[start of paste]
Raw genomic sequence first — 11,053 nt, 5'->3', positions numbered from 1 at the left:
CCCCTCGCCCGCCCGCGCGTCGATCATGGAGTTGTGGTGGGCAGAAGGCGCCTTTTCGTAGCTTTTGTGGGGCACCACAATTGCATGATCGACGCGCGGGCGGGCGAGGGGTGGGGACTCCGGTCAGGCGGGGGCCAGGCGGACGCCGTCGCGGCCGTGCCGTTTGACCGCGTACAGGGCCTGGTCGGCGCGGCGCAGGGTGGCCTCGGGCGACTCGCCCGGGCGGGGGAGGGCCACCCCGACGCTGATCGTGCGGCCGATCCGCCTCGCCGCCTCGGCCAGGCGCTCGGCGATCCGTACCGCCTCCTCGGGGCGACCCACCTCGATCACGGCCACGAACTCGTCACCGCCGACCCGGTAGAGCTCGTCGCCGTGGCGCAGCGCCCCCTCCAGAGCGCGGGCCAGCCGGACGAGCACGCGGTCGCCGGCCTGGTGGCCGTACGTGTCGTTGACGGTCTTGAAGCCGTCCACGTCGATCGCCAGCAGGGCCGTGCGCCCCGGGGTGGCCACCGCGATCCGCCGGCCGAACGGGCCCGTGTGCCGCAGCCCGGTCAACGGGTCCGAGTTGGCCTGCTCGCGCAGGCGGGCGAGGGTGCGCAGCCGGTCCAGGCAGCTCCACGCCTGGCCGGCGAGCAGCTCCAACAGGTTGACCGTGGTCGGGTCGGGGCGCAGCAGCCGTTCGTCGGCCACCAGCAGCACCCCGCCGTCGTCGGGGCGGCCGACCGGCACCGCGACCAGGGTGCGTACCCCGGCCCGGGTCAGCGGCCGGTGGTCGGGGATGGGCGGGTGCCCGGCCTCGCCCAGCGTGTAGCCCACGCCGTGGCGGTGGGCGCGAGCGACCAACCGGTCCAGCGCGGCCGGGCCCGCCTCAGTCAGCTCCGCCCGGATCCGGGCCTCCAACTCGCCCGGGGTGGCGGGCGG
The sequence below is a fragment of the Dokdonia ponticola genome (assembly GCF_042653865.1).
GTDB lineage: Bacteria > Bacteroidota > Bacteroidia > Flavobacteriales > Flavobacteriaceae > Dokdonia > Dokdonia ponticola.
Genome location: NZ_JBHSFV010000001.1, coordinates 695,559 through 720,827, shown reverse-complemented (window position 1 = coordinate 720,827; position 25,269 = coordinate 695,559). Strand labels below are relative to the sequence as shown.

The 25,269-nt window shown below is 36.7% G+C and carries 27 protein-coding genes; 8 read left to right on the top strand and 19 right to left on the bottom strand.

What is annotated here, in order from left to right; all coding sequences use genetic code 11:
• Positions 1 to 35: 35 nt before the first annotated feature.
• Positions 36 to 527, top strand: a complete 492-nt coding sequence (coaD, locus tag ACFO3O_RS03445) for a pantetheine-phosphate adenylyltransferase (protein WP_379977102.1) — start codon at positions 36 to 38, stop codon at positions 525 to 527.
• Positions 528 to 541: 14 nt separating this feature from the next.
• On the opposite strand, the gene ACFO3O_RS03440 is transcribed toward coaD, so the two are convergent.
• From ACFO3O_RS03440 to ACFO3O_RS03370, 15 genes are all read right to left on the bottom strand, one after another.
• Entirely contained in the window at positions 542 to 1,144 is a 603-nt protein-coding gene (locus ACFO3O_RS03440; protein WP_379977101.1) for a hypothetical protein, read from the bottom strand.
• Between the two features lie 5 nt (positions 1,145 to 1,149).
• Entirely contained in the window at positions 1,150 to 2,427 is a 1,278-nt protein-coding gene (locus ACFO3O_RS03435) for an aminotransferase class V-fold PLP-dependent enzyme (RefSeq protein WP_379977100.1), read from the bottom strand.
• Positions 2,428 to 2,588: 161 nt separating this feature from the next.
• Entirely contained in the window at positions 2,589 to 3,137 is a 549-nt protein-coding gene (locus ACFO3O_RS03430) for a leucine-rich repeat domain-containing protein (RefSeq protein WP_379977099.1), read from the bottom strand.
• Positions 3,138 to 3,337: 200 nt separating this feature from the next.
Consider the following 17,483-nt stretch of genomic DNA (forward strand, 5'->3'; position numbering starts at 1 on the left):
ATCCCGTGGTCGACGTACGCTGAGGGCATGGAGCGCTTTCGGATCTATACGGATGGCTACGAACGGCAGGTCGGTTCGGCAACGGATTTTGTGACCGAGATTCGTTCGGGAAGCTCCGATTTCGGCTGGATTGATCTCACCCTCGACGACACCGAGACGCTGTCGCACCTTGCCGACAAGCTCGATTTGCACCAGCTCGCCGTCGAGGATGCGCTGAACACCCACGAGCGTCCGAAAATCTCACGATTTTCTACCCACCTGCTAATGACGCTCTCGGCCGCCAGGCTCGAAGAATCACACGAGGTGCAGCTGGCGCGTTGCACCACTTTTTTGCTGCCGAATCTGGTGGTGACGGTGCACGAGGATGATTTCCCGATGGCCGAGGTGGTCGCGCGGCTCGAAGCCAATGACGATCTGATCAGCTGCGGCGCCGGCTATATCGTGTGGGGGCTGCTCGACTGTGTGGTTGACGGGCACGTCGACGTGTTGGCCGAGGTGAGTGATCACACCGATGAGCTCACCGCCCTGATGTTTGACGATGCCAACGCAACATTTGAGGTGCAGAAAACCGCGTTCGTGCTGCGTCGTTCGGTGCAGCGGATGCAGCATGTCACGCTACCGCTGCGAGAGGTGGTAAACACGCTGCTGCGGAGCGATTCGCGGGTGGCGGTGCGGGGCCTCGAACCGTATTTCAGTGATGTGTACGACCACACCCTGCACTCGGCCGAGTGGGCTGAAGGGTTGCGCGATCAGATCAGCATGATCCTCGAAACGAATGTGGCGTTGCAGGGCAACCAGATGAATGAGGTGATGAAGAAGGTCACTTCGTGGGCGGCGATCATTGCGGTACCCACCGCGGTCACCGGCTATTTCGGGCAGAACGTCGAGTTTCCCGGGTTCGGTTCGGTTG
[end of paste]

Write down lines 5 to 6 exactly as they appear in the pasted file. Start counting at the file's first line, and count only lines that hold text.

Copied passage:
Genome location: NZ_JBHSFV010000001.1, coordinates 695,559 through 720,827, shown reverse-complemented (window position 1 = coordinate 720,827; position 25,269 = coordinate 695,559). Strand labels below are relative to the sequence as shown.

The 25,269-nt window shown below is 36.7% G+C and carries 27 protein-coding genes; 8 read left to right on the top strand and 19 right to left on the bottom strand.